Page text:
Chancellor Kyle Splits the Baby in the Opioid-Suit Dispute

Temporary injunction upholds mayoral authority over legal actions but leaves Commission's Circuit Court suit intact, pending possible agreement.

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Smiles from the Commission's side of the dispute indicated at least some satisfaction with Chancellor Kyle's even-handed ruling. - JB
  • JB
  • Smiles from the Commission's side of the dispute indicated at least some satisfaction with Chancellor Kyle's even-handed ruling.

Asked to rule on the dispute between two branches of county government on a dispute involving authority to sue regarding opioid damages, Chancellor Jim Kyle took a  leaf from the Biblical account of King Solomon, After hearing out legal pleading on Tuesday  for the Shelby County administration of Mayor Mark Luttrell and opposing testimony offering the County Commission's case, Kyle split the baby neatly.

And, unlike the  account in the Bible, both parties got some of what they wanted, and neither complained.

Kirk Caraway, acting as attorney for the county administration, sought a restraining order and injunction against a suit — contracted for by County Commission chair Heidi Shafer, supported by a Commission majority, and filed in Circuit court — that sought damages against various principals (including physicians, manufacturers, pharmacists, and others) involved in the distribution of opioids in Shelby County, on account of the resulting ravages of addiction in the population.

Allan Wade and Herman Morris, attorneys for the County Commission and the legal firms hired by Shafer et al., respectively, had offered in their turn two motions of dismissal of the administration's request for specific punitive and restrictive actions against the Commissioners..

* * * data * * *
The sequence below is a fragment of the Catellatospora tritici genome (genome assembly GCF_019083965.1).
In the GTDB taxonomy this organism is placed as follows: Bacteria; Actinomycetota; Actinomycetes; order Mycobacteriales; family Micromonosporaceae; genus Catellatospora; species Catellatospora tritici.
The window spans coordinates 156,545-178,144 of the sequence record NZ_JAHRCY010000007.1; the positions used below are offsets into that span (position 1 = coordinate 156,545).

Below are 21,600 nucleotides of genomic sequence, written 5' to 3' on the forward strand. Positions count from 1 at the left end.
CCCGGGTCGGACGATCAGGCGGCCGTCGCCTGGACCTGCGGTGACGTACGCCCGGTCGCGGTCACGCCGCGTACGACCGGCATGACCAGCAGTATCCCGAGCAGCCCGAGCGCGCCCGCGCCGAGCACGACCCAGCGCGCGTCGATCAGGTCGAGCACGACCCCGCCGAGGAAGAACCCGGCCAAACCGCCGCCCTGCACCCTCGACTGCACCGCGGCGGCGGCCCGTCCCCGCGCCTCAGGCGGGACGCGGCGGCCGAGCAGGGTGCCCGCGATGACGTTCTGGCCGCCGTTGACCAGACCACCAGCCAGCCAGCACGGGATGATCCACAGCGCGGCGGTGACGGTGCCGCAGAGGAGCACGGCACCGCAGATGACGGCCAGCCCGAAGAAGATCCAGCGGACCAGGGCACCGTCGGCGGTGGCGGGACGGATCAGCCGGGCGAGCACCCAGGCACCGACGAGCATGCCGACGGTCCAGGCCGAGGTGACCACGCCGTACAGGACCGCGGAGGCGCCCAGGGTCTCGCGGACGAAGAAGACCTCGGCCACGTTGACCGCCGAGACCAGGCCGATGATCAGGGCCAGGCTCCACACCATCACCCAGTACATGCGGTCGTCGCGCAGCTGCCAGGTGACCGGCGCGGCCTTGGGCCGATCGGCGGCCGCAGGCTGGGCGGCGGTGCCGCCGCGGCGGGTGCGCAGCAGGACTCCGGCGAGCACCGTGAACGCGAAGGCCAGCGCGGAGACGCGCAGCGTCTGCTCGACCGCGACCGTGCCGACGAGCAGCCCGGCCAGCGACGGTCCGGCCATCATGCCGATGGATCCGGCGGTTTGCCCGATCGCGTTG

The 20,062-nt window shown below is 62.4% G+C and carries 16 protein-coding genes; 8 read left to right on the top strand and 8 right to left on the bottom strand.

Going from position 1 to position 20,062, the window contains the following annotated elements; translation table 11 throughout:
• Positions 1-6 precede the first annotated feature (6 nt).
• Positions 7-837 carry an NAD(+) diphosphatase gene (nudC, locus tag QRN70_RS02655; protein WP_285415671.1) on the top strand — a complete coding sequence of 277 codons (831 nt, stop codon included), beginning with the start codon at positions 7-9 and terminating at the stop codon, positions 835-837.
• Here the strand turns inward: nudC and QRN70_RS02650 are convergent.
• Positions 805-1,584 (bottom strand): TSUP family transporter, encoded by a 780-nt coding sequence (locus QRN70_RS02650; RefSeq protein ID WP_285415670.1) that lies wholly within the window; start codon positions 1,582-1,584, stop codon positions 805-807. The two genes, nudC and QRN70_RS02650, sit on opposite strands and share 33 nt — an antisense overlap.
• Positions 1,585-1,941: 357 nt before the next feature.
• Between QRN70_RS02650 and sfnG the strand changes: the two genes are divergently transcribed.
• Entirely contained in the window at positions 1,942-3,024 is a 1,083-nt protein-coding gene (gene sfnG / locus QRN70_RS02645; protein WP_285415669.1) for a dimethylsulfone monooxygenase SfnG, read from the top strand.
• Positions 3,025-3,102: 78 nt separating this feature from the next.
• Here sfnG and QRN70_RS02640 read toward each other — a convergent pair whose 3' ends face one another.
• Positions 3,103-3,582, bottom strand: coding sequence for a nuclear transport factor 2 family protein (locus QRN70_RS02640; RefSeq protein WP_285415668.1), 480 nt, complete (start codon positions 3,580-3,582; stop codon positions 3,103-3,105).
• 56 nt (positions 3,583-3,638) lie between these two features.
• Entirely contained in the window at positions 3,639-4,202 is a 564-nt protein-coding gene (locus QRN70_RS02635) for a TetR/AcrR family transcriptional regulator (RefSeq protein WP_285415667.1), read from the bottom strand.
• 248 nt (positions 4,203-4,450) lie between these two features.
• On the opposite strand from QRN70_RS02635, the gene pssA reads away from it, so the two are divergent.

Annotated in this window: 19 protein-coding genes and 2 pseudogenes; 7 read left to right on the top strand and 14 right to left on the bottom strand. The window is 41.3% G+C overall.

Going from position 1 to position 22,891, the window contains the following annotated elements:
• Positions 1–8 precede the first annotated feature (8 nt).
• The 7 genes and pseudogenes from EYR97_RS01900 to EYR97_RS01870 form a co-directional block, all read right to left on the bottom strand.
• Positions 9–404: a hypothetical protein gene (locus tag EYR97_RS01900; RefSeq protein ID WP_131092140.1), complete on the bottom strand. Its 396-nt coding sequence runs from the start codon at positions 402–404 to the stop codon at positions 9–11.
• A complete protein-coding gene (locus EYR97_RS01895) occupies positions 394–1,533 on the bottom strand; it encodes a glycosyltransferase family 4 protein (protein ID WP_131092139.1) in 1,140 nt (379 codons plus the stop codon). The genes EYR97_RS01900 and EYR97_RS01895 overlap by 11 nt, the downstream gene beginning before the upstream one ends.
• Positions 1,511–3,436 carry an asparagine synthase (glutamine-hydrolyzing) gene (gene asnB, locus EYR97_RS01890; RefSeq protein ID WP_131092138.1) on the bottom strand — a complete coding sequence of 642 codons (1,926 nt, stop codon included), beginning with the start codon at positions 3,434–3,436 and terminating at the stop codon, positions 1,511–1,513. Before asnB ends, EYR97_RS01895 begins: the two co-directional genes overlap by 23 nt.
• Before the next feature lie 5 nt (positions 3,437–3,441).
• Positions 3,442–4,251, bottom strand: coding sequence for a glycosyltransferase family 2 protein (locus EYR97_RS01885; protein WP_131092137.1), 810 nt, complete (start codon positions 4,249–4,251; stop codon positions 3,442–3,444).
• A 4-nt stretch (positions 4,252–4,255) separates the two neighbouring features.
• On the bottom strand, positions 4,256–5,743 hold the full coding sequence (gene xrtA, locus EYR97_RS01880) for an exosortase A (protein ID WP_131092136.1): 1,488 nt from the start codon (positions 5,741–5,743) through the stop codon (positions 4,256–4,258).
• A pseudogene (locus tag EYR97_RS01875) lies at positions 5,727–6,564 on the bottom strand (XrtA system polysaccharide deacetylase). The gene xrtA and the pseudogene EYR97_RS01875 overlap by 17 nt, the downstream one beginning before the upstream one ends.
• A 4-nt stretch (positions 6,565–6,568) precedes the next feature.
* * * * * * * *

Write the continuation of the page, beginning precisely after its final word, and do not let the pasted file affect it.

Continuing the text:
And, in between debating those precise points of difference, the opposing sides essentially made competing cases for and against the right of Shafer and the Commission to file their action independently of consent and oversight from the administration via the County Attorney's office.

After an hour and a half of arguments back and forth, Kyle withdrew to his chambers and emerged some ten minutes later with a ruling. As indicated, there was something in it for both sides.

The Chancellor declined to cross jurisdictional lines and intervene against the Commission's suit, filed in Circuit Court by the national firm of Napoli Shkolnick and associated local attorneys, including lawyer Julian Bolton, who serves as the Commission's policy advisor but is actively involved with as an associate of the other litigators.

Kyle also took under advisement the two motions for dismissal filed by Wade and Morris. And he offered the opinion that there seemed to be agreement between the contending parties that legal action against distributors of opioids and that time was of the essence in proceeding on the matter.

In that sense, Kyle ruled on behalf of the Commission's argument that a "public health crisis" existed. But on the matter of legal authority to pursue damages, he sided with the administration, agreeing that the county charter categorically and unmistakably restricted the right of legal action to the executive branch, allowing legal activity by the legislative branch only in support of legislative ends.

Having found on that count for the administration, which had argued that a "constitutional crisis" existed, Kyle granted a temporary injunction against the commission's immediate right to proceed independently with the Circuit Court suit. But he noted that Luttrell had responded to the Commission's action with a statement that the administration had  itself  been on course to proceed by the end of the year with some legal action against distributors of opioids.

Kyle therefore limited the injunction period to the end of 2017, acknowledging the administration's authority over lawsuits but giving it time to decide whether to join in on the Circuit Court suit. Meanwhile he suggested from the bench, as he had previously in separate discussions with the parties, that the contending parties consult as to the possibility of joint action.

Thereby was the baby split, still alive and potentially able to be conjoined again via an agreement between the administration and the Commission. Should that happen, the Commission would have in effect forced the administration's hand in expedited action against the purveyors of opioids. Or at least that's how various Commissioners in attendance tended to view the outcome.

MTK

 

Smiles from the Commission's side of the dispute indicated at least some satisfaction with Chancellor Kyle's even-handed ruling. - JB
  • JB
  • Smiles from the Commission's side of the dispute indicated at least some satisfaction with Chancellor Kyle's even-handed ruling.



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